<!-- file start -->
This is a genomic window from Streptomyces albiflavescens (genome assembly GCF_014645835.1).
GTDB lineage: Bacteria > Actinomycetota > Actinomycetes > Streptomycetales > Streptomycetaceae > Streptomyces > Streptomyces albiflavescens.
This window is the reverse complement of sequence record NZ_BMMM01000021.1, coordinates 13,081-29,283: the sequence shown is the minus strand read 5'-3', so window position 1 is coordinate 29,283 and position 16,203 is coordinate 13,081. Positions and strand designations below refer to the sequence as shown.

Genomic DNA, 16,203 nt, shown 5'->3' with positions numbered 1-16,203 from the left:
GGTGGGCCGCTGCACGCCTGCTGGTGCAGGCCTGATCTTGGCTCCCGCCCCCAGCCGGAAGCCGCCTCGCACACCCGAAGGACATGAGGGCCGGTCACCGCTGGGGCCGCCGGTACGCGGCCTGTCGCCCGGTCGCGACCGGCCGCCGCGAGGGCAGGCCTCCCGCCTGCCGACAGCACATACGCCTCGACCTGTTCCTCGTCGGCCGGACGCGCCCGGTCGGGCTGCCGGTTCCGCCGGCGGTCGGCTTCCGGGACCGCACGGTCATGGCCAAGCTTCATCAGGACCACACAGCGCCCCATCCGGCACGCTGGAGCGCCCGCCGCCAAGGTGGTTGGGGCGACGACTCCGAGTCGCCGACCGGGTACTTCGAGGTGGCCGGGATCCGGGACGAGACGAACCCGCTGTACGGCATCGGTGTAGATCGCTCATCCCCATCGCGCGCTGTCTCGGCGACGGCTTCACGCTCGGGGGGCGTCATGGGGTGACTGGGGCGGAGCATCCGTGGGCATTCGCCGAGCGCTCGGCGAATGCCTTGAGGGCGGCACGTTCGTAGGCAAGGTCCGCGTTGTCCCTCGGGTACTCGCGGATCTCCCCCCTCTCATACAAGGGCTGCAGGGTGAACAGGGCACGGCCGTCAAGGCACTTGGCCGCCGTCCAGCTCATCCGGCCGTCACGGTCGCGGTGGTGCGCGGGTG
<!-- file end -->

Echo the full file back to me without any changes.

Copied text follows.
This is a genomic window from Streptomyces albiflavescens (genome assembly GCF_014645835.1).
GTDB lineage: Bacteria > Actinomycetota > Actinomycetes > Streptomycetales > Streptomycetaceae > Streptomyces > Streptomyces albiflavescens.
This window is the reverse complement of sequence record NZ_BMMM01000021.1, coordinates 13,081-29,283: the sequence shown is the minus strand read 5'-3', so window position 1 is coordinate 29,283 and position 16,203 is coordinate 13,081. Positions and strand designations below refer to the sequence as shown.

Genomic DNA, 16,203 nt, shown 5'->3' with positions numbered 1-16,203 from the left:
GGTGGGCCGCTGCACGCCTGCTGGTGCAGGCCTGATCTTGGCTCCCGCCCCCAGCCGGAAGCCGCCTCGCACACCCGAAGGACATGAGGGCCGGTCACCGCTGGGGCCGCCGGTACGCGGCCTGTCGCCCGGTCGCGACCGGCCGCCGCGAGGGCAGGCCTCCCGCCTGCCGACAGCACATACGCCTCGACCTGTTCCTCGTCGGCCGGACGCGCCCGGTCGGGCTGCCGGTTCCGCCGGCGGTCGGCTTCCGGGACCGCACGGTCATGGCCAAGCTTCATCAGGACCACACAGCGCCCCATCCGGCACGCTGGAGCGCCCGCCGCCAAGGTGGTTGGGGCGACGACTCCGAGTCGCCGACCGGGTACTTCGAGGTGGCCGGGATCCGGGACGAGACGAACCCGCTGTACGGCATCGGTGTAGATCGCTCATCCCCATCGCGCGCTGTCTCGGCGACGGCTTCACGCTCGGGGGGCGTCATGGGGTGACTGGGGCGGAGCATCCGTGGGCATTCGCCGAGCGCTCGGCGAATGCCTTGAGGGCGGCACGTTCGTAGGCAAGGTCCGCGTTGTCCCTCGGGTACTCGCGGATCTCCCCCCTCTCATACAAGGGCTGCAGGGTGAACAGGGCACGGCCGTCAAGGCACTTGGCCGCCGTCCAGCTCATCCGGCCGTCACGGTCGCGGTGGTGCGCGGGTG